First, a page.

13. Batson, C. D., Eklund, J. H., Chermok, V. L., Hoyt, J. L., & Ortiz, B. G. (2007). An additional antecedent of empathic concern: Valuing the welfare of the person in need. Journal of Personality and Social Psychology, 93(1), 65–74.CrossRefGoogle Scholar
  14. Batson, C. D., Polycarpou, M. P., Harmon-Jones, E., Imhoff, H. J., Mitchener, E. C., Bednar, L. L., et al. (1997b). Empathy and attitudes: Can feeling for a member of a stigmatized group improve feelings toward the group? Journal of Experimental Psychology, 72, 105–118.Google Scholar
  15. Berman, J. (2004). Empathic teaching: Education for life. Amherst: University of Massachusetts Press.Google Scholar
  16. Black, H., & Phillips, S. (1982). An intervention program for the development of empathy in student teachers. The Journal of Psychology, 112, 159–168.CrossRefGoogle Scholar
  17. Brazziel, W. F. (1964). Higher horizons in southern elementary schools. Journal of Negro Education, 33(4), 382–389.CrossRefGoogle Scholar
  18. Carter, P. L. (2009). Equity and empathy: Toward racial and educational achievement in the Obama era. Harvard Educational Review, 79(2), 287–297.Google Scholar
  19. Cerulo, K. A. (1997). Identity construction: New issues, new directions. Annual Review of Sociology, 23, 385–409.CrossRefGoogle Scholar
  20. Coffman, S. L. (1981). Empathy as a relevant instructor variable in the experiential classroom. Group & Organization Management, 6(1), 114–120.CrossRefGoogle Scholar
  21. Cooper, B. (2004). Empathy, interaction and caring: Teachers’ roles in a constrained environment. Pastoral Care in Education, 22(3), 12–21.CrossRefGoogle Scholar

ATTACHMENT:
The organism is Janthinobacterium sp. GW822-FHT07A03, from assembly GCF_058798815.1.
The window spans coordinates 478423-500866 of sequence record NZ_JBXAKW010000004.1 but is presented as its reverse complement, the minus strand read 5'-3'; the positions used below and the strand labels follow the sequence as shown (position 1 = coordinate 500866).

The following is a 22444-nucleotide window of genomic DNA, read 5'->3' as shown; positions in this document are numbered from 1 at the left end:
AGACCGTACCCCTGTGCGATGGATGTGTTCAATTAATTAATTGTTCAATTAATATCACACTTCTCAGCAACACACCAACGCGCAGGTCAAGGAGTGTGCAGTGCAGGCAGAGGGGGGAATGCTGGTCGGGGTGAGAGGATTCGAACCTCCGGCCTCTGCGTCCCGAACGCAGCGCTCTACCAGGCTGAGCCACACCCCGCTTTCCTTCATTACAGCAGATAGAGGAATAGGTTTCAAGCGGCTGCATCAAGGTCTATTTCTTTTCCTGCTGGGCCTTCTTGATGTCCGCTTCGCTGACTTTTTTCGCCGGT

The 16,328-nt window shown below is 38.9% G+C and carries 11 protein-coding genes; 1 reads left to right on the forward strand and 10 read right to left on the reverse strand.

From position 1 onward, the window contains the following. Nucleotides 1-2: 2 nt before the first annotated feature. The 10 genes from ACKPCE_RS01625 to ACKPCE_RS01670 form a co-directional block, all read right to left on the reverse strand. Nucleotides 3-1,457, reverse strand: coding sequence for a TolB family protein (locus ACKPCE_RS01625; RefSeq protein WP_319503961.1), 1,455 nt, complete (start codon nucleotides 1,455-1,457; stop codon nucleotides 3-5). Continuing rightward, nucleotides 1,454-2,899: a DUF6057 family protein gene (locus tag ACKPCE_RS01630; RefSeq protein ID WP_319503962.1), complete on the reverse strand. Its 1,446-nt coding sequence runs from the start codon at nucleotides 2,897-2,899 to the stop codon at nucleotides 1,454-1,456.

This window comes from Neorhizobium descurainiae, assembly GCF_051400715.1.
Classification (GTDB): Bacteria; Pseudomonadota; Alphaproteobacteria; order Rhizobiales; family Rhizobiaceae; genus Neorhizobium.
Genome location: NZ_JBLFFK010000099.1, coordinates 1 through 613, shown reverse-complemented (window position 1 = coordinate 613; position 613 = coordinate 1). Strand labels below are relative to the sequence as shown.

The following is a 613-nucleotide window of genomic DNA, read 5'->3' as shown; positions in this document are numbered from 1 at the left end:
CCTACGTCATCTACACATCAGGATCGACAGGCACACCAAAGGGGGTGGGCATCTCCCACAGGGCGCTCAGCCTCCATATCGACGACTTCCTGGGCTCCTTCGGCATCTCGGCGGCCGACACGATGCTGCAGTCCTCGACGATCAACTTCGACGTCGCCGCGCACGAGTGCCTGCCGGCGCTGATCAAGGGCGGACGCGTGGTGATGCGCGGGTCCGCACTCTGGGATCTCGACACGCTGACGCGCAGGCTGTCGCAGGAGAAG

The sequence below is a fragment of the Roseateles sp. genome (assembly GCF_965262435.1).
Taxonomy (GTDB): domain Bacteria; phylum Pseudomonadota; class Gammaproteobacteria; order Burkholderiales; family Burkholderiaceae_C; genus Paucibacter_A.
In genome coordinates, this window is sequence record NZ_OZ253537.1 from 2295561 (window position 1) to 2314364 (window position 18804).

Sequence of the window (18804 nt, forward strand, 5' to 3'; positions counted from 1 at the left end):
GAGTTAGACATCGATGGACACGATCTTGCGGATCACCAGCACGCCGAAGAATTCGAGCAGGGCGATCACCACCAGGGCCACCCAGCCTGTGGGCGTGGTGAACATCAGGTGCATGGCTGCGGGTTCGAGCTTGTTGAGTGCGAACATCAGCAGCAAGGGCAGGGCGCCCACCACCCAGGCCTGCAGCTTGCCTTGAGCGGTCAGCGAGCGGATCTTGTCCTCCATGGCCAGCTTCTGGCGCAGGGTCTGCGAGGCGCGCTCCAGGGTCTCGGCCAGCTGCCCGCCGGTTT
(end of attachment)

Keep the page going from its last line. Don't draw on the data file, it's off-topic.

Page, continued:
22. Cooper, B. (2010). In search of profound empathy in learning relationships: Understanding the mathematics of moral learning environments. Journal of Moral Education, 39(1), 79–99.CrossRefGoogle Scholar
  23. Cooper, B., Brna, P., & Martins, A. (2000). Effective affective in intelligent systems building on evidence of empathy in teaching and learning. Affective interactions, pp 21–34.Google Scholar
  24. Dance, L. J. (2002). Tough fronts: The impact of street culture on schooling. New York: Routledge.Google Scholar
  25. Davis, M. H. (1980). A multidimensional approach to individual differences in empathy. JSAS Catalog of Selected Documents in Psychology, 10, 85.Google Scholar
  26. Davis, M. H. (1983). Measuring individual differences in empathy: Evidence for a multidimensional approach. Journal of Personality and Social Psychology, 44, 113–126.CrossRefGoogle Scholar
  27. Davis, M. H. (1994). Empathy: A social psychological approach. Boulder, CO: Westview Press.Google Scholar
  28. Davis, J. E. (2003). Early schooling and academic achievement of African American males. Urban Education, 38(5), 515–537.CrossRefGoogle Scholar
  29. Decety, J., & Ickes, W. (2009). The social neuroscience of empathy. Cambridge, MA: The Massachusetts Institute of Technology Press.CrossRefGoogle Scholar
  30. Delpit, L. (1995). Other people’s children. New York, NY: New Press.Google Scholar
  31. Dolby, N. (2012). Rethinking multicultural education for the next generation: The new empathy and social justice. New York: Routledge.Google Scholar